Acta Parasitologica, Vol. 51, No. 4, 2006, 273-278 Frantisek Moravec(1)*, David M. Spratt(2) and Winston R. Kay(3) - New observations on Micropleura australiensis (Nematoda, Dracunculoidea), a parasite of crocodiles in Australia
(1)Biology Centre of the Academy of Sciences of the Czech Republic, Institute of Parasitology, Branisovska 31, 370 05 Ceske Budejovice, Czech Republic; (2)CSIRO Sustainable Ecosystems, GPO Box 284, Canberra, A.C.T. 2601, (3)Department of Conservation and Land
Management, Locked Bag 104, Bentley Delivery Centre, WA 6983, Australia
*Corresponding author: firstname.lastname@example.org
Scanning electron microscopy examination of male and female specimens of Micropleura australiensis Moravec, Kay et Hobbs, 2004 (Nematoda, Dracunculoidea) from the peritoneal cavity of the freshwater crocodile Crocodylus johnsoni of the Ord River in Western Australia revealed some previously unreported morphological features. The male, first studied by SEM, possesses the same number (14) of cephalic papillae as the gravid female, but these are comparatively larger and somewhat differently arranged; four slit-like depressions located near the inner base of male dorsolateral and ventrolateral cephalic papillae of the external circle are present. The inner margin of the female oral aperture is smooth, without papilla-like formations. The male caudal end is provided with a right-side ventral ala. The transverse cuticular striae on the male ventral surface bear minute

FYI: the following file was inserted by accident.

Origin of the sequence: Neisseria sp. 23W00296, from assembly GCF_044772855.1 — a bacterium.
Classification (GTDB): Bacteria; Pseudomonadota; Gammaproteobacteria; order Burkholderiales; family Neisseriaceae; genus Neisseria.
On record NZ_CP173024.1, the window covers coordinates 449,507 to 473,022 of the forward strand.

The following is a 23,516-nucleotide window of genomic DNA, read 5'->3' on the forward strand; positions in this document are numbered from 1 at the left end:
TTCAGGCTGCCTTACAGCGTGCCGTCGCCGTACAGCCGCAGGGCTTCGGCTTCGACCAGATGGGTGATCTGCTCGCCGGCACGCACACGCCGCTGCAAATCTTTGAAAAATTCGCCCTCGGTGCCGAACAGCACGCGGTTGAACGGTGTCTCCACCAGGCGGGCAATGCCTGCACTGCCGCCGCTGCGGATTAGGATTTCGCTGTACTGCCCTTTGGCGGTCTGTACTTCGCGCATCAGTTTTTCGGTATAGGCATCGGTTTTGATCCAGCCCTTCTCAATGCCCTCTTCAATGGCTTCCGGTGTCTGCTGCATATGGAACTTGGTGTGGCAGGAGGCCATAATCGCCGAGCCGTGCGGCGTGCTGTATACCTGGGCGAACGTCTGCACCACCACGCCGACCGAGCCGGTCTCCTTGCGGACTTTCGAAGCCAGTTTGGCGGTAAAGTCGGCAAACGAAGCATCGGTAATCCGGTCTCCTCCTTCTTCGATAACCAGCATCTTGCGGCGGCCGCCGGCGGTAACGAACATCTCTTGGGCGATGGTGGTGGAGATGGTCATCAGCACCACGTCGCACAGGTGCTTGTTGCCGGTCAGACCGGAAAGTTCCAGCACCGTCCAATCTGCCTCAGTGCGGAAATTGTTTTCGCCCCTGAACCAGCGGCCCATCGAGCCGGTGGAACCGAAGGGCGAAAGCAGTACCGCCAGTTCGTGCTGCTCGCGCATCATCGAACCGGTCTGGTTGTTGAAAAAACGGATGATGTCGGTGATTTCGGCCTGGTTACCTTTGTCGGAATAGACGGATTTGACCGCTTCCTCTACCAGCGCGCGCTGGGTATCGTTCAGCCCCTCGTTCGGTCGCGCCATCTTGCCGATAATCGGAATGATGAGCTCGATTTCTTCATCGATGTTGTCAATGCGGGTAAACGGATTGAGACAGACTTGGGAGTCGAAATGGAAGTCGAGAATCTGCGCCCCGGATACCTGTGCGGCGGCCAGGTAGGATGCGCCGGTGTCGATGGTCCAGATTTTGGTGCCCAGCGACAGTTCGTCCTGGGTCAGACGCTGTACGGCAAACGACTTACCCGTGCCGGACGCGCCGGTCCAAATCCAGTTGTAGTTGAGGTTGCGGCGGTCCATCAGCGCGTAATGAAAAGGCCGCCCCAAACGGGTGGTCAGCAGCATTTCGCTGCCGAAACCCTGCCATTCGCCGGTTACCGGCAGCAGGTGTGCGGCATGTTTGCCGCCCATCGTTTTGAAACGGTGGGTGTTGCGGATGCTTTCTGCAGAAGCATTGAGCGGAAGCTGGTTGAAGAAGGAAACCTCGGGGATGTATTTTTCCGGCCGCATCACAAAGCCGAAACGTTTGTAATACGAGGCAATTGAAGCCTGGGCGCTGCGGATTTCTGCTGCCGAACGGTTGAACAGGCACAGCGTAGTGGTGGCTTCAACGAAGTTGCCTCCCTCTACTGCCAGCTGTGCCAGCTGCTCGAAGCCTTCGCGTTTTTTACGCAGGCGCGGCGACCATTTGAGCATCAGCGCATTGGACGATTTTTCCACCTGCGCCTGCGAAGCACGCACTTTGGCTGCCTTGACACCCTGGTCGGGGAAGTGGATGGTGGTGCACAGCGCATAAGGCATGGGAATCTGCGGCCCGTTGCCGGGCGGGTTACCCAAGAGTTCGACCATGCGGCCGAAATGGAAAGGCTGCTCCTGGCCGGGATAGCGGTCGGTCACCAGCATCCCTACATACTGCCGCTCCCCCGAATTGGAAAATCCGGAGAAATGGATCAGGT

ornamentations (rows of papilla-like formations) in the pre- and postcloacal region. For the first time, M. australiensis is reported from wild and farmed Crocodylus johnsoni and saltwater crocodile C. porosus (new host record) from four localities in the Northern Territory, Australia.
KEY WORDS: Parasitic nematode, Micropleura, morphology, Crocodylus, Australia
Page compiled by M. Bultowicz. Last modification: December 21, 2006